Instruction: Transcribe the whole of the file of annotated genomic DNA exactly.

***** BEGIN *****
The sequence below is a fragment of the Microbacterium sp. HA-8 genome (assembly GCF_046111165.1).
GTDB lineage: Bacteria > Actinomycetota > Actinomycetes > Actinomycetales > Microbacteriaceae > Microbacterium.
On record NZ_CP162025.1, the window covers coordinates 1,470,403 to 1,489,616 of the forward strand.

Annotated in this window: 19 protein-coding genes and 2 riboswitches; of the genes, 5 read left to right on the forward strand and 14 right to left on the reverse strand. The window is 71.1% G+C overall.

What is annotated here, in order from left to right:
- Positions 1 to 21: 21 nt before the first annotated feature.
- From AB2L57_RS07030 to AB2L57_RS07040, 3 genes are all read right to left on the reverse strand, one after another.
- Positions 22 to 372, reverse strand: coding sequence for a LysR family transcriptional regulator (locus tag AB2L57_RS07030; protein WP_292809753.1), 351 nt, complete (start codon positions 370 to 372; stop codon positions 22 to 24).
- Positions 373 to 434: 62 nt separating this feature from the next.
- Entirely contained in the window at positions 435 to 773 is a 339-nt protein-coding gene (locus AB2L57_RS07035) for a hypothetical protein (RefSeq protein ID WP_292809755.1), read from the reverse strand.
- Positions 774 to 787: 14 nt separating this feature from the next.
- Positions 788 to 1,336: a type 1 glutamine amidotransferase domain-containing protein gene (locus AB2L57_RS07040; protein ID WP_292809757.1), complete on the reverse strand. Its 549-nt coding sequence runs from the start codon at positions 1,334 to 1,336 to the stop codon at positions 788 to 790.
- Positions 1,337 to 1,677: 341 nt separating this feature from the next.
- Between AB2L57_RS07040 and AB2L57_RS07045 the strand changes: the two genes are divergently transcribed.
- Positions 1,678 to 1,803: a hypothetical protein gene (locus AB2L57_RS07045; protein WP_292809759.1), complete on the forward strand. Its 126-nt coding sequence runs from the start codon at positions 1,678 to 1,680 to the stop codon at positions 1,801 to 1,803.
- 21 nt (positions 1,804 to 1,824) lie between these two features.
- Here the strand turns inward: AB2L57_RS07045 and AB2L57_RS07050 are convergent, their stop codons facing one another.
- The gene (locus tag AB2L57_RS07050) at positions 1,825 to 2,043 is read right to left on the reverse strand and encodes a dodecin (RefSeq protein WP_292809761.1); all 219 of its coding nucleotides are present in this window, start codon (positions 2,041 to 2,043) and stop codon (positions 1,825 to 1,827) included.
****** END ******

The sequence below is a fragment of the Microbacterium sp. HA-8 genome (assembly GCF_046111165.1).
GTDB lineage: Bacteria > Actinomycetota > Actinomycetes > Actinomycetales > Microbacteriaceae > Microbacterium.
On record NZ_CP162025.1, the window covers coordinates 1,470,403 to 1,489,616 of the forward strand.

Annotated in this window: 19 protein-coding genes and 2 riboswitches; of the genes, 5 read left to right on the forward strand and 14 right to left on the reverse strand. The window is 71.1% G+C overall.

What is annotated here, in order from left to right:
- Positions 1 to 21: 21 nt before the first annotated feature.
- From AB2L57_RS07030 to AB2L57_RS07040, 3 genes are all read right to left on the reverse strand, one after another.
- Positions 22 to 372, reverse strand: coding sequence for a LysR family transcriptional regulator (locus tag AB2L57_RS07030; protein WP_292809753.1), 351 nt, complete (start codon positions 370 to 372; stop codon positions 22 to 24).
- Positions 373 to 434: 62 nt separating this feature from the next.
- Entirely contained in the window at positions 435 to 773 is a 339-nt protein-coding gene (locus AB2L57_RS07035) for a hypothetical protein (RefSeq protein ID WP_292809755.1), read from the reverse strand.
- Positions 774 to 787: 14 nt separating this feature from the next.
- Positions 788 to 1,336: a type 1 glutamine amidotransferase domain-containing protein gene (locus AB2L57_RS07040; protein ID WP_292809757.1), complete on the reverse strand. Its 549-nt coding sequence runs from the start codon at positions 1,334 to 1,336 to the stop codon at positions 788 to 790.
- Positions 1,337 to 1,677: 341 nt separating this feature from the next.
- Between AB2L57_RS07040 and AB2L57_RS07045 the strand changes: the two genes are divergently transcribed.
- Positions 1,678 to 1,803: a hypothetical protein gene (locus AB2L57_RS07045; protein WP_292809759.1), complete on the forward strand. Its 126-nt coding sequence runs from the start codon at positions 1,678 to 1,680 to the stop codon at positions 1,801 to 1,803.
- 21 nt (positions 1,804 to 1,824) lie between these two features.
- Here the strand turns inward: AB2L57_RS07045 and AB2L57_RS07050 are convergent, their stop codons facing one another.
- The gene (locus tag AB2L57_RS07050) at positions 1,825 to 2,043 is read right to left on the reverse strand and encodes a dodecin (RefSeq protein WP_292809761.1); all 219 of its coding nucleotides are present in this window, start codon (positions 2,041 to 2,043) and stop codon (positions 1,825 to 1,827) included.